Rejuvelac

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Fresh rejuvelac fermented from sprouted buckwheat

Rejuvelac is a non-alcoholic fermented liquid made from sprouted grains. Because it is fermented, Rejuvelac contains beneficial bacteria and active enzymes, and thus it is reported to improve digestion of food.[1] Rejuvelac can be drunk as a digestive aid or used as a starter culture for other fermented foods such as raw nut and seed yoghurts, cheeses, sauces and Essene Breads. Rejuvelac is prepared using whole wheat, oats, rye, quinoa, barley, millet, buckwheat, rice and other types of grain. Rejuvelac is cloudy, with the colour of pale straw. It has a flavour that is lemony, sharp and slightly tangy, with a mild earthy aroma.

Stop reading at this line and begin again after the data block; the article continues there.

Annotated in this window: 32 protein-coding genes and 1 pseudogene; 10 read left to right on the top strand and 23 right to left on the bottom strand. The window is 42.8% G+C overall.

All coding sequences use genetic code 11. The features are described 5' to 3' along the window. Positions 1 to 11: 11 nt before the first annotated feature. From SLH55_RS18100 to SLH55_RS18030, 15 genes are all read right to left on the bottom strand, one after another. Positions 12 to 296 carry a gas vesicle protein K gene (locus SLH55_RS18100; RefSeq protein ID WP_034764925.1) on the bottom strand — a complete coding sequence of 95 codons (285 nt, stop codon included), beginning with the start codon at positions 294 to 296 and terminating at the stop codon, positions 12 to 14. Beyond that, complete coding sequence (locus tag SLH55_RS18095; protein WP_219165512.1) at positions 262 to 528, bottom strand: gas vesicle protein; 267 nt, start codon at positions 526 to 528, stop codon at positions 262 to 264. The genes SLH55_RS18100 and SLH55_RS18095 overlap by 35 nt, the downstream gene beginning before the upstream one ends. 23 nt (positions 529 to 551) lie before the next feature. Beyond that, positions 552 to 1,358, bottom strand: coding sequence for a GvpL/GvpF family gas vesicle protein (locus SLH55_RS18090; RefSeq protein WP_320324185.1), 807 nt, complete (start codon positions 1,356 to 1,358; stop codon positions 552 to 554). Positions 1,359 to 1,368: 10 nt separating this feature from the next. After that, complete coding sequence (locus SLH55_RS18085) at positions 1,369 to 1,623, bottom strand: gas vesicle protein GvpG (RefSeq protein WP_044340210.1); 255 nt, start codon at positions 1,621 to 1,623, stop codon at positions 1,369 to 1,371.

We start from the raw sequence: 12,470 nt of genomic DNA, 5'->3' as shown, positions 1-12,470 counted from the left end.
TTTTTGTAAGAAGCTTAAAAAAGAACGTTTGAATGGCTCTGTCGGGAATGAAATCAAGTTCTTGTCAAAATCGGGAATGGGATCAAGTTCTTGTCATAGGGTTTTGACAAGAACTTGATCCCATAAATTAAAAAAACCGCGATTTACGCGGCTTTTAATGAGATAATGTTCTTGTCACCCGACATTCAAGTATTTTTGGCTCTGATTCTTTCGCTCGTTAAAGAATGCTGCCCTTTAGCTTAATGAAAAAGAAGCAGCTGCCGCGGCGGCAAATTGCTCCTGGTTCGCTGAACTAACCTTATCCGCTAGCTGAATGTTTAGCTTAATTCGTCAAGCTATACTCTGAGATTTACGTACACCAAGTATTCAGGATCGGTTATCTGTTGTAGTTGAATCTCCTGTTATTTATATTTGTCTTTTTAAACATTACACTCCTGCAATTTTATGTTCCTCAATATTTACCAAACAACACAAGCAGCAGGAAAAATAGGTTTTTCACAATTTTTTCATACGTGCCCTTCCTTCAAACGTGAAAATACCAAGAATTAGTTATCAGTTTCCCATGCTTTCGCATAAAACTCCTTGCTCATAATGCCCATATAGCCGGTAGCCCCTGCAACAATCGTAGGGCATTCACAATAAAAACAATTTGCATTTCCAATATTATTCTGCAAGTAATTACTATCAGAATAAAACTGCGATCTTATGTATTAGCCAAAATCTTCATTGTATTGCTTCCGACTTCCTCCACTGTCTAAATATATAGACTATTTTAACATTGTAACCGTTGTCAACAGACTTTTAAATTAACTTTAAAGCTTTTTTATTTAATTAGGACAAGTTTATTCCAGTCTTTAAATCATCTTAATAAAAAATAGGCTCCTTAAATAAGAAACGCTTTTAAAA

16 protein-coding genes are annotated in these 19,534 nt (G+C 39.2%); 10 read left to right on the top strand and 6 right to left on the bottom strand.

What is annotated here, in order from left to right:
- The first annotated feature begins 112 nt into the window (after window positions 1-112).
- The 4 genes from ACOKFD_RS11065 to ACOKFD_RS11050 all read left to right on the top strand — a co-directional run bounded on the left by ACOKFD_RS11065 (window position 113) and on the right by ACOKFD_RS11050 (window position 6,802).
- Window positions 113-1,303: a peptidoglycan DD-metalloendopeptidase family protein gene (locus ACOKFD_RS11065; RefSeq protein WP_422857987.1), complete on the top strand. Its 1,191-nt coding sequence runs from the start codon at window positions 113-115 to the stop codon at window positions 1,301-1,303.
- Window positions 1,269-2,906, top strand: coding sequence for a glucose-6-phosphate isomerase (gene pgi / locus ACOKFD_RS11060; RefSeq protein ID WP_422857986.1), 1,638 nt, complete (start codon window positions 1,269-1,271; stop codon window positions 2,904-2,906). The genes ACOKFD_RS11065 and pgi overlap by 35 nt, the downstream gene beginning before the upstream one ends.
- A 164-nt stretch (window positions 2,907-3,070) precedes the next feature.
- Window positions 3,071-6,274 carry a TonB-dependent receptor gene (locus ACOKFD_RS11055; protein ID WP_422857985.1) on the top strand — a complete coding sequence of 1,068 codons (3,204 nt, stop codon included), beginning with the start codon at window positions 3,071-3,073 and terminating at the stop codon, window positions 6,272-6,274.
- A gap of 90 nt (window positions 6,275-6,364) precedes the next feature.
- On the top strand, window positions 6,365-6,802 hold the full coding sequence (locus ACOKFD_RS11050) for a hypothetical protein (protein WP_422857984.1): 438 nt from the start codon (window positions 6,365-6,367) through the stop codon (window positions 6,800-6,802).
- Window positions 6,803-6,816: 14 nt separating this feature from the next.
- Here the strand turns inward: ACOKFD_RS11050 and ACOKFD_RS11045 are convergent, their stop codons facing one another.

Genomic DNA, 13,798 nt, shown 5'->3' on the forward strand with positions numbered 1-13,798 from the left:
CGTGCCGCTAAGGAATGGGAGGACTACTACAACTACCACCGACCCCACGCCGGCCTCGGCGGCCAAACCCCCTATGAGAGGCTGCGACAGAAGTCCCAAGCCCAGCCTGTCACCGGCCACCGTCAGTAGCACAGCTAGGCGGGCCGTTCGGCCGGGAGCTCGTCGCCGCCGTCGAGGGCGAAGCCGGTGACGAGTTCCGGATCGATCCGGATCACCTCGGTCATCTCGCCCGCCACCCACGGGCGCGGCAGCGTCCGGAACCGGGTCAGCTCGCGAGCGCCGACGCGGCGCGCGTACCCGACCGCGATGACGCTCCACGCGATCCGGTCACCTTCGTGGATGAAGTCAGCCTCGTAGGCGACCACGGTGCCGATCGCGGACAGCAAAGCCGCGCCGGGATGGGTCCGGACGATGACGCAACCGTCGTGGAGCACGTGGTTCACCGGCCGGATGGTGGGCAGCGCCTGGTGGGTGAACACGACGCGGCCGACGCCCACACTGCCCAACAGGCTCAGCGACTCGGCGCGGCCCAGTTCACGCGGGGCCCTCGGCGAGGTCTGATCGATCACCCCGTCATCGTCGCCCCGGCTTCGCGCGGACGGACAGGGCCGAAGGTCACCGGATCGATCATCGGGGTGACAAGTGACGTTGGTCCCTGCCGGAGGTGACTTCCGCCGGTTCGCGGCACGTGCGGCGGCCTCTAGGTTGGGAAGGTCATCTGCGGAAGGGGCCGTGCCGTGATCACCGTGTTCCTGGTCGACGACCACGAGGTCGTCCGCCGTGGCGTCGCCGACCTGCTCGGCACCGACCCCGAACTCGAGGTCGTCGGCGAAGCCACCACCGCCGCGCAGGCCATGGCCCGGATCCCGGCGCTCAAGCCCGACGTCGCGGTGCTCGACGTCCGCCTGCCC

Rejuvelac is a raw food made by sprouting a grain, soaking the sprouted grain in water for about two days at room temperature, and then reserving the liquid. A second batch can be made from the same sprouts, this time requiring only about one day to ferment. A third batch is possible but the flavor may be disagreeable.[2] The spent sprouted grains are usually discarded. (Preferably via composting or feeding to small animals.)

It was invented by Ann Wigmore and it mimics the recipe for Borş.

References[edit]

  1. ^ Calabrese, Karyn (2011). Soak Your Nuts: Cleansing with Karyn- Secrets for Inner Healing and Outer Beauty. Chicago, IL: Green Press Initiative. p. 106. ISBN 978-1-57067-264-4. 
  2. ^ Wild Fermentation: The Flavor, Nutrition, and Craft of Live-Culture Foods, Sandor Ellix Katz, 2003, page 121

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